COVID-19: The Search for Reliable Information

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Three #COVID19 crises are playing out in real time: Public health, economic and information. The information crisis, which impacts health and economic well-being, is least understood.

Case in point: Yesterday a NBC/WSJ poll said Americans believe the worst is yet to come. Yet, digging deeper into the numbers 56% say the virus will change their lives in only a small way or not at all. This figure tells a story of messages gone unheard, urgencies dismissed and masses unprepared for what’s to come.

Partisanship divides our collective perspective into distinct camps, even during a pandemic. The NBC/WSJ poll said 68% of Democratic voters are worried that an immediate family member might catch the coronavirus, compared with just 40% of Republicans. 47% percent of all voters say they’ve stopped or plan to stop attending large public gatherings — 61% of Democratic respondents but just 30% of Republicans.

Information Gaps Need to be Filled

Mainstream media is the go-to place we turn to for information in times of crisis. As COVID-19 continues to spread, people will grow more desperate for neutral, unembellished facts that media networks are hard-pressed to provide, especially cable news.

I spoke with Vivian Schiller from the Aspen Institute about the difficulty this presents in addition to the array of coronavirus information being shared online. She explains:

Our current information ecosystem fails when it comes to nuance and context. It is not purpose-built for public service information in the face of a global crisis. Tweets and even headlines from legitimate news organizations can be deeply misleading in their brevity and reliance on raw numbers which are meaningless without critical context. As a result, they unwittingly drive panic or apathy, both bad outcomes.

COVID-19 signals a coherence crash. The NBC/WSJ poll numbers show media sources have struggled to break through the noise effectively, to present the realities of the pandemic through expert points-of-view.

We’ll need better, more intentional visibility into digital networks where expertise and context that explain the headlines are shared. This brings new compositions into play: Twitter lists, content aggregators, data sources and deep reporting.

Twitter Lists

I’ve found Twitter to be the best place to follow real time updates, consequences and expert perspective across health, economics, media and disinformation practices. There is vast, deep expertise shared that’s not breaking through to the mainstream, thoughts from people like Balaji S. Srinivasan, Peter Attia, Scott Gottlieb, Helen Branswell, Claire Wardle and Tyler Cowen. I aggregated thirty sources in this list here as well as follow Naval Ravikant here and Noah Brier here. There are others to consider but this is a good start.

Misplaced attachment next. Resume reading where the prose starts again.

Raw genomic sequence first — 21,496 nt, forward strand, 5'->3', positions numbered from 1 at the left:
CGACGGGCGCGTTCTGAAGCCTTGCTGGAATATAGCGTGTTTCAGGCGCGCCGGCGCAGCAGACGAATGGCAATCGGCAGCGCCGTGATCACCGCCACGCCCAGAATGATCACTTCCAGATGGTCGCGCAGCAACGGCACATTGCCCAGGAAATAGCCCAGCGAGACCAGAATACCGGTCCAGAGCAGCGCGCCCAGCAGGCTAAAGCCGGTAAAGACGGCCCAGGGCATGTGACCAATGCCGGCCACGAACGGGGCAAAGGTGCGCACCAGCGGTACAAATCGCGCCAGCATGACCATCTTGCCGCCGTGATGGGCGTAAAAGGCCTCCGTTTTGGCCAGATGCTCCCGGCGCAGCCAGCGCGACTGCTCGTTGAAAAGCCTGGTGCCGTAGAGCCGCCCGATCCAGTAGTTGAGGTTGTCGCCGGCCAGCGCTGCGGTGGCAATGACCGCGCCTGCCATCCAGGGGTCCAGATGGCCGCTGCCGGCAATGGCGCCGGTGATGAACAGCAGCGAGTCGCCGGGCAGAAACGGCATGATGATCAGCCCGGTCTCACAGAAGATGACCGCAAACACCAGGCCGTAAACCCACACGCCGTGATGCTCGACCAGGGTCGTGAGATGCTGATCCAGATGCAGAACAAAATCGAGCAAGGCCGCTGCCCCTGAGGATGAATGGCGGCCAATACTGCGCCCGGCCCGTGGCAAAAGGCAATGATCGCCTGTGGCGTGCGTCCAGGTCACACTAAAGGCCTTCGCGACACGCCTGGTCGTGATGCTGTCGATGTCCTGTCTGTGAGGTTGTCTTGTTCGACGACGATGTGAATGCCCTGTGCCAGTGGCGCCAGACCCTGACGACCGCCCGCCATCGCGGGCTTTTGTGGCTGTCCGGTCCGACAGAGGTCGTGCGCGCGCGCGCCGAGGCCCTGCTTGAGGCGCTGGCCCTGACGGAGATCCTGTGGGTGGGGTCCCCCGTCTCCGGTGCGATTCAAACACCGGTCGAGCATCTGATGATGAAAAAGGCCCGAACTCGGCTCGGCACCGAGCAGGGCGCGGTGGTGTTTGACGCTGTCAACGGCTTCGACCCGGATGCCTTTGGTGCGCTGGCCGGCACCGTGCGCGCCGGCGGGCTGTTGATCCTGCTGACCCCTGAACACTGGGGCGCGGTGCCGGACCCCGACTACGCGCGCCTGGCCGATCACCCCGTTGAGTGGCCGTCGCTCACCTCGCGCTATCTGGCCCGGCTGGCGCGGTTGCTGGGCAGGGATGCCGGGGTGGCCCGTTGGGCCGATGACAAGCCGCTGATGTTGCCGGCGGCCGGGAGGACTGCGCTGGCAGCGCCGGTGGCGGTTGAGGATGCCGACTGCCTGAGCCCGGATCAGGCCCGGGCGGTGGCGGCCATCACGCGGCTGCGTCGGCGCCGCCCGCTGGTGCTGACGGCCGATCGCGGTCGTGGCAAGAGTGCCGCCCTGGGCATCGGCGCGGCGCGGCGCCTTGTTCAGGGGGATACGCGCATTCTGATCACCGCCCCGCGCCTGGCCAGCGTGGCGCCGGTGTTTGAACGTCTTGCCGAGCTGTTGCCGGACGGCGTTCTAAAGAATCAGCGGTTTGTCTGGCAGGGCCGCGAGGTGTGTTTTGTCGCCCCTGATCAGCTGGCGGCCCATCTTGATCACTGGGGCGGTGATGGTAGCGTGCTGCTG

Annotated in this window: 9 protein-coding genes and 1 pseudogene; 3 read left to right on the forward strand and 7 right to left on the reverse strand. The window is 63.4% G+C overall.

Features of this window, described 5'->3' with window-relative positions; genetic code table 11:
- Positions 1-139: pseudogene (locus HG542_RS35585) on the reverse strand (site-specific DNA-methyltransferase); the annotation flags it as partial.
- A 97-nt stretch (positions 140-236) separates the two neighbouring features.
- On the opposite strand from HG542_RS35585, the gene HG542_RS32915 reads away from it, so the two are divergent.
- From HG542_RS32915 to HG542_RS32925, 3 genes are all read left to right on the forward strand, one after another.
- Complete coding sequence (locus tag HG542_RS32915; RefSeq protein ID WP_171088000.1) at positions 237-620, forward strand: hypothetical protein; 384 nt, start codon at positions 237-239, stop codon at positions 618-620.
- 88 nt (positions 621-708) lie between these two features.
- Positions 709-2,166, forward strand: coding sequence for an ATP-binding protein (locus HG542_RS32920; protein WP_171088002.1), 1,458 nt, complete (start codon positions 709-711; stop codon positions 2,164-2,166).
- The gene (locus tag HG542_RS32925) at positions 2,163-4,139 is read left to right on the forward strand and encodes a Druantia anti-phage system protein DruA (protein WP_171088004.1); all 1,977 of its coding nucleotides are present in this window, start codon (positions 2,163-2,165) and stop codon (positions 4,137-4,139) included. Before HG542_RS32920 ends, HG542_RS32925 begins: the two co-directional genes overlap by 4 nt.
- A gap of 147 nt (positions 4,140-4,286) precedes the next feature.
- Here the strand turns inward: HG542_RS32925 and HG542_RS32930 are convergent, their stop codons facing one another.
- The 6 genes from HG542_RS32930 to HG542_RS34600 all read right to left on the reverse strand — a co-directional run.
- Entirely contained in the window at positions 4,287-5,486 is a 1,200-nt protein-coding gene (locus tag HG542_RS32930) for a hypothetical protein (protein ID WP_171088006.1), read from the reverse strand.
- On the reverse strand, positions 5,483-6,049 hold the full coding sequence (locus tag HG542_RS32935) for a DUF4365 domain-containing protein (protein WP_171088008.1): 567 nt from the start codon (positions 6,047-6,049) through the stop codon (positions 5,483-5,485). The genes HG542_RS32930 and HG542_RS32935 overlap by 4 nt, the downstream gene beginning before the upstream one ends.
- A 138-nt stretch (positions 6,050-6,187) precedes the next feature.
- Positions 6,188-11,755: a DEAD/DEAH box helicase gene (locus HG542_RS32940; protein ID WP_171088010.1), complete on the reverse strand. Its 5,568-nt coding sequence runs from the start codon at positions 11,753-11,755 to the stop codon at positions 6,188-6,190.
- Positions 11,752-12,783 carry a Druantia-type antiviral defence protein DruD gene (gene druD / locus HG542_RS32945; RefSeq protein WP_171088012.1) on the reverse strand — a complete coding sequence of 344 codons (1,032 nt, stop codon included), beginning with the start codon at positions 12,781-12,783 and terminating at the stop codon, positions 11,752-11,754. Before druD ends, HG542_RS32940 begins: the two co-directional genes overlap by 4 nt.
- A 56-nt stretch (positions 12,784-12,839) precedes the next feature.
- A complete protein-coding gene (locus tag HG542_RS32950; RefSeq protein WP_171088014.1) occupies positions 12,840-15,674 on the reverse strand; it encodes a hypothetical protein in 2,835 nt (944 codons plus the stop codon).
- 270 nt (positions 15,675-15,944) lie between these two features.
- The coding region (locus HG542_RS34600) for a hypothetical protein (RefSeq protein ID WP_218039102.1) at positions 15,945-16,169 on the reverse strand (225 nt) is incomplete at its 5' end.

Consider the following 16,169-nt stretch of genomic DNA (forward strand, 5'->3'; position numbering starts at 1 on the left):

Content Curators

A growing cohort of curators can direct us to the critical, credible information. Notables include MIT, which curated a list of real-time coronavirus dashboards and venture capital firm Andreessen Horowitz, which aggregates official resources and background reading. Other collaborative sources include Google Docs like this and searching #coronavirussyllabus.

Data Simulations and Aggregators

Data simulations and dashboards are going mainstream around the world to fill information voids. Yesterday’s Washington Post curve simulator attracted tens of thousands as did Reuters simulation of spread from patient “31” a single source that spread the virus in South Korea.

Others are from sources you would not expect. In Singapore, a programming outfit called Upcode scraped data from Singapore Ministry of Health’s own dashboard to build incredibly detailed reports, including every known case, affected hospitals, clusters and more. Residents of Hong Kong can also access similar details affecting the region as well as those in Italy trying to get an accurate picture of the spread across the region.

Among the most popular examples is Johns Hopkins interactive outbreak map, which notably includes the often unreported “total recovered” number. Launched in January, the dashboard has been visited more than 200 million times by users from nearly every country across the globe. And at this rate, it’s on pace to accumulate one billion visits within the next couple of weeks. To put that in perspective, the New York Times’ “The Daily” podcast reached 1 billion downloads last fall “only” 2.5 years post-launch, which was considered surprisingly fast.

Deep Reporting

Deep reporting and analysis is a crucial part of an expert network comprised from a range investigative journalists. Examples include The Atlantic which has been publishing remarkable, discomforting reporting on second, third order impact. Same goes with front-line reporting from ProPublica, The Guardian’s global coverage and cultural points-of-view from The New York Times’ Charlie Warzel related to the outbreak.

As the crisis continues to escalate, so will the need to uncover the most trustworthy information and get it to the masses. We’ve seen investigative journalists, universities, VC’s and new actors fill information voids in a media ecosystem not incentivized to deliver factual, public service information.

Where else can we turn to?

Chief Innovation Officer, Weber Shandwick

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